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I'm working on a project using an Arduino and as such, I'm reading from a serial port (which sends ints). I need to then write this serial communication to an LCD, which takes a char*.

I need to read several characters from the serial port (two integers) into a string. After both have been received, I then need to clear the string to prepare for the next two characters.

TLDR: How do I append an int to a char*, and then clear the string after it has two characters?

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This kind of stuff is simpler if you just use a stl string. There is a c_str() method which hands you the char* you need. Though using sprintf and such has less overhead, which might matter. –  Brian Jun 6 '09 at 13:09
The Arduino has limited memory to work with and all of their examples use char*. –  Ryan McCue Jun 7 '09 at 1:17

2 Answers 2

up vote 2 down vote accepted

A char is a single character, whereas a char* can be a pointer to a character or a pointer to the first character in a C string, which is an array of chars terminated by a null character.

You can't use a char to represent an integer longer than 1 digit, so I'm going to assume you did in fact mean char*.

If you have

char buffer[10];

then you can set buffer to a string representing an int n with sprintf

sprintf(buffer, "%d", n);

And when you're done with it, you can clear the string with

sprintf(buffer, "");

Hope that's what you were asking for, and good luck!

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It seems to work, but using buffer = ""; gives me a compile error: "incompatible types in assignment of 'const char [1]' to 'char [10]'" –  Ryan McCue Jun 6 '09 at 8:15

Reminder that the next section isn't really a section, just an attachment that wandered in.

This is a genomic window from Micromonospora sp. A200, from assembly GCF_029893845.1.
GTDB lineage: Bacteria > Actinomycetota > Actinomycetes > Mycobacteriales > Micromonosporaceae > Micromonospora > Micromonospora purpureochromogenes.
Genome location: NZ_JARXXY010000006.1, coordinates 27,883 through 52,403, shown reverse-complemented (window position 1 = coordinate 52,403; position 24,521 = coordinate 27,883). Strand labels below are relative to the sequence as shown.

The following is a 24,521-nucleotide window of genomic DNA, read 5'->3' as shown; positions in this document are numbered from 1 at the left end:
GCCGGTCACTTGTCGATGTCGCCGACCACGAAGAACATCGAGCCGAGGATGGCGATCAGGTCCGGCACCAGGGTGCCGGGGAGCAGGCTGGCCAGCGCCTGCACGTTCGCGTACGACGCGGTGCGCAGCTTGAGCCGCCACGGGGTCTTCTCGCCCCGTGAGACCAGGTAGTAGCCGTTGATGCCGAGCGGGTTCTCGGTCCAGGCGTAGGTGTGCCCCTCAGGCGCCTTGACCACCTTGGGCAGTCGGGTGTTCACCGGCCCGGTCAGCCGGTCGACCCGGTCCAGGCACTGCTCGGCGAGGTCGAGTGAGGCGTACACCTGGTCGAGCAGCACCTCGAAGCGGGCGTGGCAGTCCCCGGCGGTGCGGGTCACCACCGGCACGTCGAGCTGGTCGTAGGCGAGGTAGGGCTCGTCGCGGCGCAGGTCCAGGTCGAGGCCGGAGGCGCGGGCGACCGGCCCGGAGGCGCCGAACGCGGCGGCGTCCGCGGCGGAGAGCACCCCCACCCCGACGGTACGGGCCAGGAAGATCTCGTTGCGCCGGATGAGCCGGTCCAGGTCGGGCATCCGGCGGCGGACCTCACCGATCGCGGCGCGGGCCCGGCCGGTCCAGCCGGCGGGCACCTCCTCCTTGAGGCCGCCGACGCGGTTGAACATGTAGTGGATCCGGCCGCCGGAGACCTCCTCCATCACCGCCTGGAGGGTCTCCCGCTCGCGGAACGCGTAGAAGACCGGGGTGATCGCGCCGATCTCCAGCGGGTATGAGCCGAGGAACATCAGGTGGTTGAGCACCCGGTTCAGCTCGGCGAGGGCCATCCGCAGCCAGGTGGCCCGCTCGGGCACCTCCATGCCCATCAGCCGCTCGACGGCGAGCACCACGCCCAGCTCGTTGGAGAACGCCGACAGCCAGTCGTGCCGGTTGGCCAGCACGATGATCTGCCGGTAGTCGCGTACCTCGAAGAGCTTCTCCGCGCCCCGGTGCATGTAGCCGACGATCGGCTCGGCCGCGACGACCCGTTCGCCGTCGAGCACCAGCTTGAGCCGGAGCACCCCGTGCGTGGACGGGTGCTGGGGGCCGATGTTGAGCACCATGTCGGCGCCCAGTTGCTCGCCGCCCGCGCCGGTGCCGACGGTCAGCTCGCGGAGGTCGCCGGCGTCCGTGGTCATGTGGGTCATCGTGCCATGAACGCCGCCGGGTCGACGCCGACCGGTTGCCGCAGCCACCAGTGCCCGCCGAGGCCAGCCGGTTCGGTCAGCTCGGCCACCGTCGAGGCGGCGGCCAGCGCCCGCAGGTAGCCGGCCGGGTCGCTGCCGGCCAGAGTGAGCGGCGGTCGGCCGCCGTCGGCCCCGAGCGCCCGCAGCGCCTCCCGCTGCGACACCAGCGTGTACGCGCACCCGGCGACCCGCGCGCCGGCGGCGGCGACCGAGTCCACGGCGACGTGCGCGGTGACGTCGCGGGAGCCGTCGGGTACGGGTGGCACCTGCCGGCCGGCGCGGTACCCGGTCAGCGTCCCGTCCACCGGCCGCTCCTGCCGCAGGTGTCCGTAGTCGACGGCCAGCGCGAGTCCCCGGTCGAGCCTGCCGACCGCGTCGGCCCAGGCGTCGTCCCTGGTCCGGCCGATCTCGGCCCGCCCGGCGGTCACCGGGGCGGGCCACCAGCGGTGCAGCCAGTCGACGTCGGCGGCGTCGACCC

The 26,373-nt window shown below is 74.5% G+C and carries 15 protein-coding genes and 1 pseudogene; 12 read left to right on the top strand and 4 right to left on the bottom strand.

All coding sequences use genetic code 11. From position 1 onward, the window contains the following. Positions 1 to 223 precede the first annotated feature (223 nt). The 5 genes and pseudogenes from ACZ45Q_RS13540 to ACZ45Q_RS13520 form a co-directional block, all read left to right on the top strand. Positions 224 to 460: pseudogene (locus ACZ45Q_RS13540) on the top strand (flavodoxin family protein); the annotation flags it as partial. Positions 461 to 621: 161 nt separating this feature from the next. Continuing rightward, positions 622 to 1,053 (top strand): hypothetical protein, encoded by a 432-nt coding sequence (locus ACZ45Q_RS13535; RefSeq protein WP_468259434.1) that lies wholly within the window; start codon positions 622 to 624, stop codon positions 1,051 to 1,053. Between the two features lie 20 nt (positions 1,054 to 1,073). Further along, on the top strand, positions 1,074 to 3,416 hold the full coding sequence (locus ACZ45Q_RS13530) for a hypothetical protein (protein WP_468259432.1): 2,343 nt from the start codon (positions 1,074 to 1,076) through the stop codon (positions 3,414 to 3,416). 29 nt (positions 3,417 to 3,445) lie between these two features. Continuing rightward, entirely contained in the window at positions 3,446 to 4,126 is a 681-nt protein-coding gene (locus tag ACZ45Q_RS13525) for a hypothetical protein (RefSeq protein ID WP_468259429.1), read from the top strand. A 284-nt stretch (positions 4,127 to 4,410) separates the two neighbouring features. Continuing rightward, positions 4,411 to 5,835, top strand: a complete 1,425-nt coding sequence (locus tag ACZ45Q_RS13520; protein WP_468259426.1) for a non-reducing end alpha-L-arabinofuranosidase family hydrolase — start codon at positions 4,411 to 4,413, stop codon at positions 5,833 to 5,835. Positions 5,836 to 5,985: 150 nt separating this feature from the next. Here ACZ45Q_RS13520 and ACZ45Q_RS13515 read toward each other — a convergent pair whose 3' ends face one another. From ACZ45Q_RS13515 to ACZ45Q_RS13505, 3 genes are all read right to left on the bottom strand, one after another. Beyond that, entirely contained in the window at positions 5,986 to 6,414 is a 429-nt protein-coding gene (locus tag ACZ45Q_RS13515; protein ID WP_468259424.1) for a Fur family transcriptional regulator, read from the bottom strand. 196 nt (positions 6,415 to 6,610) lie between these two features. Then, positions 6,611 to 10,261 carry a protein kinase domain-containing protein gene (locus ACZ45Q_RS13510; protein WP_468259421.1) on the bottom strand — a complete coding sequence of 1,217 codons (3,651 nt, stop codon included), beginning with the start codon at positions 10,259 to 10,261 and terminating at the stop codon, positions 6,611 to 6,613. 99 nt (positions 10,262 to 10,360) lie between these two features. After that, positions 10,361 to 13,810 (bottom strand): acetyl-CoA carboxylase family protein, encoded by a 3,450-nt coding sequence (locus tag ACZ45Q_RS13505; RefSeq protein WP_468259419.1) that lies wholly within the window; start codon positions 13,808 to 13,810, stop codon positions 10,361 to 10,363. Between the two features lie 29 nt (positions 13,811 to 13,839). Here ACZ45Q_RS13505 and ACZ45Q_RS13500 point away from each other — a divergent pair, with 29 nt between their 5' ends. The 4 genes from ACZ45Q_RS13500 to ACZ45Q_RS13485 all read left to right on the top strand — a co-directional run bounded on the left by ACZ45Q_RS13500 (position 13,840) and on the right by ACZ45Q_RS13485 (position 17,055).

Hm. Sorry my C is a little rusty. Go with sprintf(buffer, ""); –  Marquis Wang Jun 6 '09 at 8:22
OK, that works, but buffer appears to be set to "49" (the ASCII code for 1). Any ideas? –  Ryan McCue Jun 6 '09 at 8:26
Is this after you try to clear it? –  Marquis Wang Jun 6 '09 at 8:32
No, this is before that. (Reworded my question too, it should be better now.) –  Ryan McCue Jun 6 '09 at 8:34

You can't read into a char *, it is a pointer. You can read into the memory pointed to by the pointer, provided it points to something valid. As for clearing, it's not obvious what you mean by that.

Bottom line is that you need to post some actual code that attempts to do what you want, and ask about that.

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My apologies, I didn't realise the difference between a char and a char*. I've changed my question to say char. Also, by clearing, I mean making the char completely blank (no values). –  Ryan McCue Jun 6 '09 at 7:48
No, you don't mean a char either - a char is a single byte. Please post some code! –  anon Jun 6 '09 at 7:52

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